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Geology is the Way

Crystal shape (igneous rocks)

Igneous rocks derive from the solidification of magma or lava in crystals and, eventually, volcanic glass. When they crystallize from a melt, growing crystals compete for space and may get reabsorbed if their chemical composition is in disequilibrium with the surrounding melt. Consequently, the shape of crystals is an important textural hint of the crystallization history of an igneous rock.

Euhedral, subhedral, anhedral
Crystals in rocks are classified as euhedral, subhedral, and anhedral based on their crystal shape. These three terms comes from the same Greek root, hedron, meaning ‘face’ (of a solid figure). Eu means ‘good’, hence euhedral ‘good face’ (i.e. well-formed face). The term ‘anhedral’ contains the alpha privative and it means the opposite (no faces). Subhedral has an intermediate meaning between the two (some faces).

Euhedral crystals
Crystals are said to be euhedral (synonyms: idiomorphic, automorphic) when they are bounded by their characteristic crystal faces, in other words when they show their crystal habit. In igneous rocks, crystals are able to be euhedral only when they have been able to grow undisturbed within the magma, not interacting or interfering with neighboring crystals, and without being corroded by the melt. In general, euhedral crystals represent the earliest products of crystallization from the melt.

Anhedral crystals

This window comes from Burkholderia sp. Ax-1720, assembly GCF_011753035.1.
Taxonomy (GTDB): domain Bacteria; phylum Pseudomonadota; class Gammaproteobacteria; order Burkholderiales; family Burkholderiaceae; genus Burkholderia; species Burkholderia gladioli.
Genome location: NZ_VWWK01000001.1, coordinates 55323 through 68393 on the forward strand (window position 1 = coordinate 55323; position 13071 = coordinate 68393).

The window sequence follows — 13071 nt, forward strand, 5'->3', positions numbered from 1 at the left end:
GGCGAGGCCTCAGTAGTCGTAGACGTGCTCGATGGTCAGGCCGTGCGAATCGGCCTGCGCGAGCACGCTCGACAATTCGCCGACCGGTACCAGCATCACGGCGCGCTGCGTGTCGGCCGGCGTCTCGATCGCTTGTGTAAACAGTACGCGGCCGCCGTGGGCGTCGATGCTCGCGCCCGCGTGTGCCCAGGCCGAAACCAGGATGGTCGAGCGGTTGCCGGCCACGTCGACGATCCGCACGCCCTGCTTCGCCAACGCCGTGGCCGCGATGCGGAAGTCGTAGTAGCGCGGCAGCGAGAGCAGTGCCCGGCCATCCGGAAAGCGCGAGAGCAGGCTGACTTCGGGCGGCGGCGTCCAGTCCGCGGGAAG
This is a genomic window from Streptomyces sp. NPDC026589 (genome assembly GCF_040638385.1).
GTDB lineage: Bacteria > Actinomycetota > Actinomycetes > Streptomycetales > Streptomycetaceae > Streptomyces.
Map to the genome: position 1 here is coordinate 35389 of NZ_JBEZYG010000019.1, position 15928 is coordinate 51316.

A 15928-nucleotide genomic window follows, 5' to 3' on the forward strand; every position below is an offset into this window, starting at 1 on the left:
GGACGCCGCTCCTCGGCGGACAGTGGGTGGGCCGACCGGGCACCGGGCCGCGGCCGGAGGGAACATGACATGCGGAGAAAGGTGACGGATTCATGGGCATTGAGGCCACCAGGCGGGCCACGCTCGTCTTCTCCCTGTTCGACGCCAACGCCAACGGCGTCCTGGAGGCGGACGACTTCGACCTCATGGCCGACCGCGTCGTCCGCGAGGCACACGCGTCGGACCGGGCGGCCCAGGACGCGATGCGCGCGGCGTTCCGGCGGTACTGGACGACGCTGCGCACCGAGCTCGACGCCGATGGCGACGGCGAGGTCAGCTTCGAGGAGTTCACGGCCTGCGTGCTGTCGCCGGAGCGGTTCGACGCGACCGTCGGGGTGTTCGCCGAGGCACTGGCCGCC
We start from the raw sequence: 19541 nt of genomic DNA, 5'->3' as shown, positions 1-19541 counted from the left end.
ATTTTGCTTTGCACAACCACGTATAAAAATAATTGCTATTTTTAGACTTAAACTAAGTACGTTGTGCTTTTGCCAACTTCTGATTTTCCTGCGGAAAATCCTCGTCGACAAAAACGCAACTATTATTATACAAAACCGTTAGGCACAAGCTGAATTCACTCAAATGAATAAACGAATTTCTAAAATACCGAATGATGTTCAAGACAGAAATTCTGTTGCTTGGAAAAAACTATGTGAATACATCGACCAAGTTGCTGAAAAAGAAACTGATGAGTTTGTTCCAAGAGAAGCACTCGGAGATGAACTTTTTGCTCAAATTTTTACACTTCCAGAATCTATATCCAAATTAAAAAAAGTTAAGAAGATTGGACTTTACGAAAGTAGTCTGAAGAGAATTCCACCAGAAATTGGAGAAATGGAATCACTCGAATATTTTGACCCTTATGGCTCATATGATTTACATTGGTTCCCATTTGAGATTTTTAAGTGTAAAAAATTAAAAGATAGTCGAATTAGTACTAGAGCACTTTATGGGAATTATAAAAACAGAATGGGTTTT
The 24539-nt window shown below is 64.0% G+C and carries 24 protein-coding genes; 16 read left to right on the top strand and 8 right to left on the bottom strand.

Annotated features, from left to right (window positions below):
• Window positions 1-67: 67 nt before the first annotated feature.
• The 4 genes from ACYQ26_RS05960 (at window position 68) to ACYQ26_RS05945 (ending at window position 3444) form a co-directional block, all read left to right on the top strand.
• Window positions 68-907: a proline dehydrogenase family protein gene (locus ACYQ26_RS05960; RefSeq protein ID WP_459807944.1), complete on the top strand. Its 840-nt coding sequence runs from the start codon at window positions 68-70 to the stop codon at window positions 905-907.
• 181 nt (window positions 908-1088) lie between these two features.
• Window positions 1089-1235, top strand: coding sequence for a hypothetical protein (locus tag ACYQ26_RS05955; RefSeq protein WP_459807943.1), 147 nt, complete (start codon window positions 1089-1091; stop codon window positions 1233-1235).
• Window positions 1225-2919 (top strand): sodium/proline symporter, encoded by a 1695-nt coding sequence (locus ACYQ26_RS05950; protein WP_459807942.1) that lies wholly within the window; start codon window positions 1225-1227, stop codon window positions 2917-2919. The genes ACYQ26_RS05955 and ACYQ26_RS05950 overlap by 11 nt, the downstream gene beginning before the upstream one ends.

Anhedral crystals (synonyms: xenomorphic, allotriomorphic) are crystals that completely lack their characteristic crystal shape. This includes crystals with no-well defined shape, for example embayed crystals with irregular outline, but also interstitial grains that grew in the space left between other, pre-existing crystals. In this latter sense, anhedral crystals may be bounded by sharp crystal faces but are never their crystal faces but the faces of surrounding crystals.

Subhedral crystals
Subhedral crystals (synonym; ipidiomorphic) are bound by only some of their characteristic crystal faces. This means that were able to crystallize with their characteristic habit only in part, due to the presence of neighboring crystals that partly constrained their growth.

Outcrop-scale examples

alkali feldspar phenocrysts in monzogranite

Phenocrysts of alkali feldspar showing well-defined crystal faces (euhedral). Monte Capanne monzogranite, Elba, Italy. [see post]

reabsorbed alkali feldspar in mafic enclave

Crystals of alkali feldspar with a rounded outline (anhedral) in a mafic enclave. Monte Capanne monzogranite, Elba, Italy. [see post]

Pyroxene Castiglioncello

Subhedral to anhedral crystals of pyroxene (metallic luster) intergrown with plagioclase (green) in a gabbro from Castiglioncello, Livorno, Italy. [see post]

Microscale examples

euhedral olivine

Euhedral olivine crystals with well-formed crystal faces in a basalt from Iceland. CPL. Width: 2mm. Photo © Alessandro Da Mommio.

subhedral orthoclase

Prismatic orthoclase crystals. The crystal faces are in part straight (mostly at the contact between neighboring orthoclase grain) and they are irregular at the contact with quartz, which makes up the fine-grained grains in the groundmass. Quartz has no defined shape (anhedral). Strathbogie Granite, Australia. CPL. Photo © Rockswhisperer.


Nepheline with subhedral habit. Note that straight crystal faces are visible only in some places (i.e. lower-left corner). In most of the cases, this crystal is intergrown with the surrounding crystals. Cape Verde archipelago. CPL. Width: 2 mm. Photo © Alessandro Da Mommio.

embayed quartz

Embayed (reabsorbed) quartz phenocrystals with anhedral habit in a rhyolite. San Vincenzo, Tuscany (Italy). CPL. Width: 2 mm. Photo © Alessandro da Mommio.



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Igneous Minerals
Igneous Textures
Plutonic Rocks
Igneous Bodies


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